How Much Sleep Does My Dog Need?

By March 10 | See Comments

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How Much Sleep Does My Dog Need?
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Never waste any time you can spend sleeping, said Frank Knight and your dog might be only too aware of the wisdom!Unlike humans, dogs do not sleep all night, and tend to catch short naps throughout the day. The way dogs snooze is similar to the cat’s nap, unlike the deep sleep of humans. Even if they seem to snooze a lot, the pet canines have the ability to wake up in a jiffy and become alert instantaneously.The furry companions need anywhere between 12 to 14 hours every day and pups sleep for a little more than 20 hours. That’s a lot of snooze, and in fact dogs spend over 50% of the day is spent sleeping. Just 20 % of the time they are active, with the rest of the day spent just lying around doing nothing. Not surprisingly some breeds like St. Bernard and the Great Pyrenees have earned their nickname of “mat dogs.” Mastiffs and Great Danes are other breeds which tend to sleep a lot, close to 18 hours a dayHere are some of the facts related to the sleep habits of dogs:

  • The reason why canines sleep during the day and stay awake in the night could just because of their habits as their ancestors were hunters and hunting was preferably done at night when stealth and camouflage were of essence. Besides, because of their acute sense of hearing, even minute sounds could disturb their sleep at night.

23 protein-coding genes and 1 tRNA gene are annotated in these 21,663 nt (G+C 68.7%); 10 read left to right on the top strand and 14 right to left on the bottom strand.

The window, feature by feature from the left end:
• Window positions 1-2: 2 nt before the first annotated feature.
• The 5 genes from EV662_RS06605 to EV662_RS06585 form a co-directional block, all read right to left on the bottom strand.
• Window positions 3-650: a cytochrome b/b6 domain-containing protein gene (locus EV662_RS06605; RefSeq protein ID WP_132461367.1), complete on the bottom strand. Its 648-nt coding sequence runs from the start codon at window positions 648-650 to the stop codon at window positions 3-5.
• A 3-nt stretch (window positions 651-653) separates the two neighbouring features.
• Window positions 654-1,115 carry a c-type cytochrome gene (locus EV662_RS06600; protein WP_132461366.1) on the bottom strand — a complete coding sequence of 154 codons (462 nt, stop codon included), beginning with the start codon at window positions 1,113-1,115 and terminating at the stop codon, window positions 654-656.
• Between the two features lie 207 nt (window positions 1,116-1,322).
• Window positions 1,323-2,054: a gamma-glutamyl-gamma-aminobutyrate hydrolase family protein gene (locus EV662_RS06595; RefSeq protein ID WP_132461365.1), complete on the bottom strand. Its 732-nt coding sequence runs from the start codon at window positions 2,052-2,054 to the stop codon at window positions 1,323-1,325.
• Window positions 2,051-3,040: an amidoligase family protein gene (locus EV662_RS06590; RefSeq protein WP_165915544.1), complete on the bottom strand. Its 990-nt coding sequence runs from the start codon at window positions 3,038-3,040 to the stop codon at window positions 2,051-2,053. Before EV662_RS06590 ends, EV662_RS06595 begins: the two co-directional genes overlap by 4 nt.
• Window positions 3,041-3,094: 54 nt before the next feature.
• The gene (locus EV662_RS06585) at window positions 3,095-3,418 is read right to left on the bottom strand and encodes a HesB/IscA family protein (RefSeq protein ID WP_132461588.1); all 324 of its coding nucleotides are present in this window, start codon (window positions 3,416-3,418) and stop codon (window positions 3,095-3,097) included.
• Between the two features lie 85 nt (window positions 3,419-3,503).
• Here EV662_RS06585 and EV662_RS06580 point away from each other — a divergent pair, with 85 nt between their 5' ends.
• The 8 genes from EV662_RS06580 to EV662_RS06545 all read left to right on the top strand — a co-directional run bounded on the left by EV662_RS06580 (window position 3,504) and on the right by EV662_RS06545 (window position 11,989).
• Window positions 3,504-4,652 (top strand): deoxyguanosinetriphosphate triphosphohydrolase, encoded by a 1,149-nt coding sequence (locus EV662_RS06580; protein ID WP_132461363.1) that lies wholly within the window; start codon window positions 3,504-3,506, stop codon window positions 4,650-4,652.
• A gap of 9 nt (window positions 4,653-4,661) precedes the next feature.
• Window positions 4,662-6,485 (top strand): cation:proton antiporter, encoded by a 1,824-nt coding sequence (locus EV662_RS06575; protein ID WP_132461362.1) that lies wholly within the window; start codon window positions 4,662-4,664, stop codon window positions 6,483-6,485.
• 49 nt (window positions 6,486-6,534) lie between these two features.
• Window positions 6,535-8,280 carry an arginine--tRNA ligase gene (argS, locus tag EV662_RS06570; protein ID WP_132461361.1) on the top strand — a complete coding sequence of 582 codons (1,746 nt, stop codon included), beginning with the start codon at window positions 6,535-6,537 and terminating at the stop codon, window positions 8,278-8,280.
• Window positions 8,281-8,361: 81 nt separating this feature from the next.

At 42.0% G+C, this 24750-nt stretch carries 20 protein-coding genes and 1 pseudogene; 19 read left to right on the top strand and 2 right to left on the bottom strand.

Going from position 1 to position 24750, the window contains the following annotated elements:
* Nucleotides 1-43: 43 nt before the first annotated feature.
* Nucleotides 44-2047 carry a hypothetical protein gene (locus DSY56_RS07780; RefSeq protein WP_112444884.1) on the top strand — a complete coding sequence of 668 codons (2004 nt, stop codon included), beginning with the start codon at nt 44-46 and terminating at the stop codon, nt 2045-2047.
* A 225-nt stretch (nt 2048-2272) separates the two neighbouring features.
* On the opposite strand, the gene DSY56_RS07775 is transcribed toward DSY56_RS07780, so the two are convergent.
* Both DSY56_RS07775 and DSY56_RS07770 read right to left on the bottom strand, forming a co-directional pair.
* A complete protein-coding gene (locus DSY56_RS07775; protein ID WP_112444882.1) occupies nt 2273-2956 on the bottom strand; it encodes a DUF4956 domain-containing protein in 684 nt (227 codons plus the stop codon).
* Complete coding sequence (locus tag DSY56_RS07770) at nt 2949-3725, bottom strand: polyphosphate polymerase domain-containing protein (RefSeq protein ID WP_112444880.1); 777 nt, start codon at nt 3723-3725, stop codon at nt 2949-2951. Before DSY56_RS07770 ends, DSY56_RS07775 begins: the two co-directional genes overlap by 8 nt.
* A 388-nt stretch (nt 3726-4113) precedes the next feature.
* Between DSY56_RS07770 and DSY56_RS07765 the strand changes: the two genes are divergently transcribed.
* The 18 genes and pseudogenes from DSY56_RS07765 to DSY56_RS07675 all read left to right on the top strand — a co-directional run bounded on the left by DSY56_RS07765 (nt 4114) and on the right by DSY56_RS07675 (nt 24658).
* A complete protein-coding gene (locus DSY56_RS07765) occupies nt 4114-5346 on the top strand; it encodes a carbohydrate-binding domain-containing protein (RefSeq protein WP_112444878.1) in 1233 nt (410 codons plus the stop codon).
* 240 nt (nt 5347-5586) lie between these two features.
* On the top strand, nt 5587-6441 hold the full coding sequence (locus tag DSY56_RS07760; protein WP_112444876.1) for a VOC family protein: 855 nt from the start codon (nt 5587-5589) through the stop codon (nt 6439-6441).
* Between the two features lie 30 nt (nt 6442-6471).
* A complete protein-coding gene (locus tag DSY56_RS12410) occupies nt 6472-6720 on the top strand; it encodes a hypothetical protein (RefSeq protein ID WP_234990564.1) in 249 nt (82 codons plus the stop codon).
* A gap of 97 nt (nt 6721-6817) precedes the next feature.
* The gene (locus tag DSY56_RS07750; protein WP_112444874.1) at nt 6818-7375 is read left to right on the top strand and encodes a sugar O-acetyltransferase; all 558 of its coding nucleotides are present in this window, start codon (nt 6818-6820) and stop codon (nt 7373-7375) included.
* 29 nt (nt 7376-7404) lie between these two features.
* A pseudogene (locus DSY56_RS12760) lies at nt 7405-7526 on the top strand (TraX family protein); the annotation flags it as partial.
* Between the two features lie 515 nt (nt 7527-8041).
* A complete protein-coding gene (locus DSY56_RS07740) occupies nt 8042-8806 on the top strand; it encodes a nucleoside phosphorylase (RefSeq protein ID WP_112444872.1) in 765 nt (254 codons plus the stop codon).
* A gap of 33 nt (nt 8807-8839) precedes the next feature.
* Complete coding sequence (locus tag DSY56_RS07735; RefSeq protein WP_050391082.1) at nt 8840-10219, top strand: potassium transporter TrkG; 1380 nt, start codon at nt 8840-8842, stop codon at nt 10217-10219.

• Dogs sleep when they are bored, or nothing else exciting is happening around them. Younger and older dogs also sleep more than middle aged dogs.
  • Working dogs such as shepherd dogs involved are active most of the day and may sleep less than 14 hours a day. Siberian huskies are known to sleep in very short bursts to stay alert and sharp as they work for long periods of time without resting.
  • Excess weight or other health conditions like heart disease or cancers may tire out the canines more, making them take longer naps.
  • Sometimes, checking your pet’s diet and nutrition may be worth the while. Insufficient quantity or diet devoid of nutrients that the pet needs, may contribute to the changed sleep pattern.
  • Seasons affect the sleeping habits of dogs too, according to vets. Dogs and cats are believed to sleep less in winters, which is the time when daylight is reduced.

If your dog is alert and energetic when awake, is eating and drinking normally, you could just let your sleeping dog lie. If you do notice any excessive lethargy and reduced intake of food and mood changes in your dog, it may be time for the appointment with the vet.

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